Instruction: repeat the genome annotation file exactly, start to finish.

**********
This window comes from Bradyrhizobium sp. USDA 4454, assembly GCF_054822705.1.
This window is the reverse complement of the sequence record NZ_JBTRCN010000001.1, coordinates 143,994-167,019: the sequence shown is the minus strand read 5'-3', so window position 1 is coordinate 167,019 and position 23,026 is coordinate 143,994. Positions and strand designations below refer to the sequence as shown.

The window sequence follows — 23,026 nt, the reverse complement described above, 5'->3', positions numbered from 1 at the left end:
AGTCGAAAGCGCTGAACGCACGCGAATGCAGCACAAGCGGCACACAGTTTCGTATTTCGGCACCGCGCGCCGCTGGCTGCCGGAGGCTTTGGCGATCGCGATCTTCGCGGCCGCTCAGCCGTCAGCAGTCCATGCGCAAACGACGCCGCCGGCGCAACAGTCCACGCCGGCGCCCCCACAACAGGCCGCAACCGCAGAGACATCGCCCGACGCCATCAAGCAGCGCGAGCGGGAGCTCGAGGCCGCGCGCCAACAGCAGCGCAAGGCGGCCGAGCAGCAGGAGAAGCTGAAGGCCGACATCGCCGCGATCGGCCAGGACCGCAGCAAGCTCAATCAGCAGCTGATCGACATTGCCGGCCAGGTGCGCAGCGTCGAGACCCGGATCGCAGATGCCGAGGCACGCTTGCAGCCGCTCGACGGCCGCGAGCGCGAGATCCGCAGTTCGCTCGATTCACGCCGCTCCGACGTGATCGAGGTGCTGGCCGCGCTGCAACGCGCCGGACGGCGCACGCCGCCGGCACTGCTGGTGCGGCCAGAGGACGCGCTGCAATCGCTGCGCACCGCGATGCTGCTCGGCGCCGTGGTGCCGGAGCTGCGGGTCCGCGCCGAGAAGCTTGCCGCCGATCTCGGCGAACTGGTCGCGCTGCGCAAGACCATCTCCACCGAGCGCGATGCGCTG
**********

This window comes from Bradyrhizobium sp. USDA 4454, assembly GCF_054822705.1.
This window is the reverse complement of the sequence record NZ_JBTRCN010000001.1, coordinates 143,994-167,019: the sequence shown is the minus strand read 5'-3', so window position 1 is coordinate 167,019 and position 23,026 is coordinate 143,994. Positions and strand designations below refer to the sequence as shown.

The window sequence follows — 23,026 nt, the reverse complement described above, 5'->3', positions numbered from 1 at the left end:
AGTCGAAAGCGCTGAACGCACGCGAATGCAGCACAAGCGGCACACAGTTTCGTATTTCGGCACCGCGCGCCGCTGGCTGCCGGAGGCTTTGGCGATCGCGATCTTCGCGGCCGCTCAGCCGTCAGCAGTCCATGCGCAAACGACGCCGCCGGCGCAACAGTCCACGCCGGCGCCCCCACAACAGGCCGCAACCGCAGAGACATCGCCCGACGCCATCAAGCAGCGCGAGCGGGAGCTCGAGGCCGCGCGCCAACAGCAGCGCAAGGCGGCCGAGCAGCAGGAGAAGCTGAAGGCCGACATCGCCGCGATCGGCCAGGACCGCAGCAAGCTCAATCAGCAGCTGATCGACATTGCCGGCCAGGTGCGCAGCGTCGAGACCCGGATCGCAGATGCCGAGGCACGCTTGCAGCCGCTCGACGGCCGCGAGCGCGAGATCCGCAGTTCGCTCGATTCACGCCGCTCCGACGTGATCGAGGTGCTGGCCGCGCTGCAACGCGCCGGACGGCGCACGCCGCCGGCACTGCTGGTGCGGCCAGAGGACGCGCTGCAATCGCTGCGCACCGCGATGCTGCTCGGCGCCGTGGTGCCGGAGCTGCGGGTCCGCGCCGAGAAGCTTGCCGCCGATCTCGGCGAACTGGTCGCGCTGCGCAAGACCATCTCCACCGAGCGCGATGCGCTG